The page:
Amberin Zaman, Correspondent, The Economist
Amberin Zaman is the Turkey correspondent for The Economist and writes a weekly column for the Turkish daily Taraf.

About the German Marshall Fund of the United States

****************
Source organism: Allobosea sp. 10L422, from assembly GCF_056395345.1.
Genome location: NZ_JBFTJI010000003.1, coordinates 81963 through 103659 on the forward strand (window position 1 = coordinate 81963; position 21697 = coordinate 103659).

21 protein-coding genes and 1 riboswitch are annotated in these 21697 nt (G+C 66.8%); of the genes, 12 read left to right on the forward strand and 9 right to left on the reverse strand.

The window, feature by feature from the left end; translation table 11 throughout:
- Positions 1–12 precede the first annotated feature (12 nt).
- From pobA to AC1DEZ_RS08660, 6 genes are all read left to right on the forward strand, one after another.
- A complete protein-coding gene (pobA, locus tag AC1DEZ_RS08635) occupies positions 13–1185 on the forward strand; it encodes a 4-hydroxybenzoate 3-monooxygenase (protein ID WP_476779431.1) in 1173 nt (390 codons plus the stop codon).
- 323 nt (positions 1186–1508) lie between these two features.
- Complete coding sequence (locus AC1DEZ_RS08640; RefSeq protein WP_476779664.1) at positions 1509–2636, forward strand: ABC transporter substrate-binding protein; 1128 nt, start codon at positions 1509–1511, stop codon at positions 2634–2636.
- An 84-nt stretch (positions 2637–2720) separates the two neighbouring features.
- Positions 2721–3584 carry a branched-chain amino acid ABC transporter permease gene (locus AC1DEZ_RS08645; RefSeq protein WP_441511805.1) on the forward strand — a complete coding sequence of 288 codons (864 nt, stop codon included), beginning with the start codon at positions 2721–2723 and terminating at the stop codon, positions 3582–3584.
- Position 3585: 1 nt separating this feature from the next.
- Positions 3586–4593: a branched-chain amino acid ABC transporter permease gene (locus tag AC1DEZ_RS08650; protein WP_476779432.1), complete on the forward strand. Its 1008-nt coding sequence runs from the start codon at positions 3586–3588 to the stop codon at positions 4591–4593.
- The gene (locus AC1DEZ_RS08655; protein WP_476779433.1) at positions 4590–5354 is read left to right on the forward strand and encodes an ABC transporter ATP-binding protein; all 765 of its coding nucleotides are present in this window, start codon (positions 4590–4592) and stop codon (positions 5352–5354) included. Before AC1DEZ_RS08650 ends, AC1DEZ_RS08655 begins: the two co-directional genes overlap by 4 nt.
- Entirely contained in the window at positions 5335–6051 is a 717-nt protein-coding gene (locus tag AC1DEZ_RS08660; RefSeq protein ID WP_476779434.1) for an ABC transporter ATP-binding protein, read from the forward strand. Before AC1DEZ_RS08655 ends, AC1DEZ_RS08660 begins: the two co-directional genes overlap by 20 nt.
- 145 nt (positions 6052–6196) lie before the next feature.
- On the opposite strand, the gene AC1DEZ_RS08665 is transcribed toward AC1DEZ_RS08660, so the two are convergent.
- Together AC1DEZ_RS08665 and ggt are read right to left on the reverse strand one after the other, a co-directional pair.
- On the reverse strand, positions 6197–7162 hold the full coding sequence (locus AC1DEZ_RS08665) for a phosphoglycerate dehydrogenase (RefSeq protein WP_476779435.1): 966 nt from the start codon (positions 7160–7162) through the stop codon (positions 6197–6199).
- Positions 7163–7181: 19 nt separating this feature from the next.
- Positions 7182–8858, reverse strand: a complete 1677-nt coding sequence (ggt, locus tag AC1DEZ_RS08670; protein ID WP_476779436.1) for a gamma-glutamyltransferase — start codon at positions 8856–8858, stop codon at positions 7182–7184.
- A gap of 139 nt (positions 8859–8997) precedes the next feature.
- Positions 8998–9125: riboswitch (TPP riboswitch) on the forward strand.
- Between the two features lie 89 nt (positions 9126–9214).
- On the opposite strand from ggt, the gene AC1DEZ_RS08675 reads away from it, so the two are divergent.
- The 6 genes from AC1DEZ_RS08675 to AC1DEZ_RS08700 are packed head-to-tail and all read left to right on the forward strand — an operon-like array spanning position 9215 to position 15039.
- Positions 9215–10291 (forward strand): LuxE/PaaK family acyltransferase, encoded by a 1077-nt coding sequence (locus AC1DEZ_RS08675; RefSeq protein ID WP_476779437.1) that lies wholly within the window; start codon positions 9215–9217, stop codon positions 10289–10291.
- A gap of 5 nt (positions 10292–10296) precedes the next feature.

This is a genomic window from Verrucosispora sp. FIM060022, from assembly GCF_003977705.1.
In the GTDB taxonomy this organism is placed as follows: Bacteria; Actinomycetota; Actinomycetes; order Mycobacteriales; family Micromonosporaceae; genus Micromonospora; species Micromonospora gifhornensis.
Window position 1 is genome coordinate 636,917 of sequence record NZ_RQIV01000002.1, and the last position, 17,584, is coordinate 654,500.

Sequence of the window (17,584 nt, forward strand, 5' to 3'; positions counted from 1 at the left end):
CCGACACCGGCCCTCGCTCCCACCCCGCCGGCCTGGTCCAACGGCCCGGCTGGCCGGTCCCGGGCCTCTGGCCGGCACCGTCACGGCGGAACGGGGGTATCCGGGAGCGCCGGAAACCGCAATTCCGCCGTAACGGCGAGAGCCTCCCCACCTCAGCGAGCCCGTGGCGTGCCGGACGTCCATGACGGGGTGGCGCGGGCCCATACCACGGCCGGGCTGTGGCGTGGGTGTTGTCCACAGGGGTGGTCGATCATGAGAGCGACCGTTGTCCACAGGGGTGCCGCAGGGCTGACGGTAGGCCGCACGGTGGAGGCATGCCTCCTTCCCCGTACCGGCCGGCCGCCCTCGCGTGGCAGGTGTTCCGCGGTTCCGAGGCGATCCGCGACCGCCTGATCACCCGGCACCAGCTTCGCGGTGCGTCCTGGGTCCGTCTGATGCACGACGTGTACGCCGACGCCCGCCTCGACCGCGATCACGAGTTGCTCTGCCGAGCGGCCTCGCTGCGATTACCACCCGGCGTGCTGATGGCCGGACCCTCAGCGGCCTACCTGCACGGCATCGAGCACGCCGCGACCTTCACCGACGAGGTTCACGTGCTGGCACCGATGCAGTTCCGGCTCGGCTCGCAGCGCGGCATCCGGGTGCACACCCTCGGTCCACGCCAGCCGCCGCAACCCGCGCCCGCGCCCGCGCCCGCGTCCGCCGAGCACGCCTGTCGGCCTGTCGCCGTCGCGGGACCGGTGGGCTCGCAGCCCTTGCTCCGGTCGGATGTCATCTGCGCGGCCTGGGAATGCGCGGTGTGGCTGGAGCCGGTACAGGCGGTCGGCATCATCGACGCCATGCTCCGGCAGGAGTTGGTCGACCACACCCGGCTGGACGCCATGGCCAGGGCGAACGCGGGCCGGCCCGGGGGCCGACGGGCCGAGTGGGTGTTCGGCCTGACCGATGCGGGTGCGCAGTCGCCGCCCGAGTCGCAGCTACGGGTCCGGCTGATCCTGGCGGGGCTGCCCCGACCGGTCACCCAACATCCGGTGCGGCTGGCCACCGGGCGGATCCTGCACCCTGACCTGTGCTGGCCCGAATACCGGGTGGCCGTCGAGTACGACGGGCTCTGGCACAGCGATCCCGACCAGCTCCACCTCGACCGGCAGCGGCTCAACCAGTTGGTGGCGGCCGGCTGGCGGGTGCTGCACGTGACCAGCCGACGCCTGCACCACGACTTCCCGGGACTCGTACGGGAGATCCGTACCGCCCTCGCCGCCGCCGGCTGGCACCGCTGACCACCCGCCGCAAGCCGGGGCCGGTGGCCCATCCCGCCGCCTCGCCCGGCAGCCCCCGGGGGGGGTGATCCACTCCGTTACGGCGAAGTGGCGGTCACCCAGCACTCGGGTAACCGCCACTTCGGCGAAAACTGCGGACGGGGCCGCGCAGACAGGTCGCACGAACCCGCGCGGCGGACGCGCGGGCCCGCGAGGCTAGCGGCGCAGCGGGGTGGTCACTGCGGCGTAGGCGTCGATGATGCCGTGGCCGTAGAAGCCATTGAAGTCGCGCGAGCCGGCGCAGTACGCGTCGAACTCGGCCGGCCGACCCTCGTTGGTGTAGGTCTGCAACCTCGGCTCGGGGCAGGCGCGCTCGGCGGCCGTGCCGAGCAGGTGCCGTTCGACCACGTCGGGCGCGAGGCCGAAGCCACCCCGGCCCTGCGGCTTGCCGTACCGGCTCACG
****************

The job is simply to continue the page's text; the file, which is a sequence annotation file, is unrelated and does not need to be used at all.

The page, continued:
The German Marshall Fund of the United States (GMF) is a nonpartisan American public policy and grantmaking institution dedicated to promoting greater cooperation and understanding between North America and Europe. GMF does this by supporting individuals and institutions working on transatlantic issues, by convening leaders to discuss the most pressing transatlantic themes, and by examining ways in which transatlantic cooperation can address a variety of global policy challenges. In addition, GMF supports a number of initiatives to strengthen democracies. In addition to its headquarters in Washington, DC, GMF has seven offices in Europe: Berlin, Bratislava, Paris, Brussels, Belgrade, Ankara, and Bucharest.